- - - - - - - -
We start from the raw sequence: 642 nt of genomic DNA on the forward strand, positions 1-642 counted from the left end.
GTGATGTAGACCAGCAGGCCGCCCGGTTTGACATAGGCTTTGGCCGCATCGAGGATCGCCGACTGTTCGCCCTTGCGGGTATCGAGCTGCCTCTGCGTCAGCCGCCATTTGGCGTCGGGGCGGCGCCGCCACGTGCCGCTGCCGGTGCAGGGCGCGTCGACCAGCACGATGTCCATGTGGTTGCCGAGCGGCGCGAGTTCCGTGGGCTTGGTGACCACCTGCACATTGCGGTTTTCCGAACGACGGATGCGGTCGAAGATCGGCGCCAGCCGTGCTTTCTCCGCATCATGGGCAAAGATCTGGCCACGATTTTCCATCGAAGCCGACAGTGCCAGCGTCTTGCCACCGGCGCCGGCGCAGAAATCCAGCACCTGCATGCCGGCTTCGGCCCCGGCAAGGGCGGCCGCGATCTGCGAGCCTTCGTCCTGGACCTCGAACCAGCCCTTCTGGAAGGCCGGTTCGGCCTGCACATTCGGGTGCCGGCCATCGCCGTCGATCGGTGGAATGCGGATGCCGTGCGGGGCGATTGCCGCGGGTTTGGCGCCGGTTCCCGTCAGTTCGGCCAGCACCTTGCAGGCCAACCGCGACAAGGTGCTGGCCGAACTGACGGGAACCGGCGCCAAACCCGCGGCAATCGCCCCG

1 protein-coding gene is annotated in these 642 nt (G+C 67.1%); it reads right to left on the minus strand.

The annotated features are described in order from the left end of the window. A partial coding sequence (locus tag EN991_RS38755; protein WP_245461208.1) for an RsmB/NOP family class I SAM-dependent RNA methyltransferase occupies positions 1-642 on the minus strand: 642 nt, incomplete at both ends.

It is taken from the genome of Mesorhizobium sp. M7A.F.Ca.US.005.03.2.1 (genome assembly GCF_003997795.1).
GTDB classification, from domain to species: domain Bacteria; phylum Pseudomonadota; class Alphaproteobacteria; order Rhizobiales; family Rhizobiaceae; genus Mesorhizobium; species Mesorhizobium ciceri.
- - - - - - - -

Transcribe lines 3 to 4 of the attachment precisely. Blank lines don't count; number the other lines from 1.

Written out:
1 protein-coding gene is annotated in these 642 nt (G+C 67.1%); it reads right to left on the minus strand.

The annotated features are described in order from the left end of the window. A partial coding sequence (locus tag EN991_RS38755; protein WP_245461208.1) for an RsmB/NOP family class I SAM-dependent RNA methyltransferase occupies positions 1-642 on the minus strand: 642 nt, incomplete at both ends.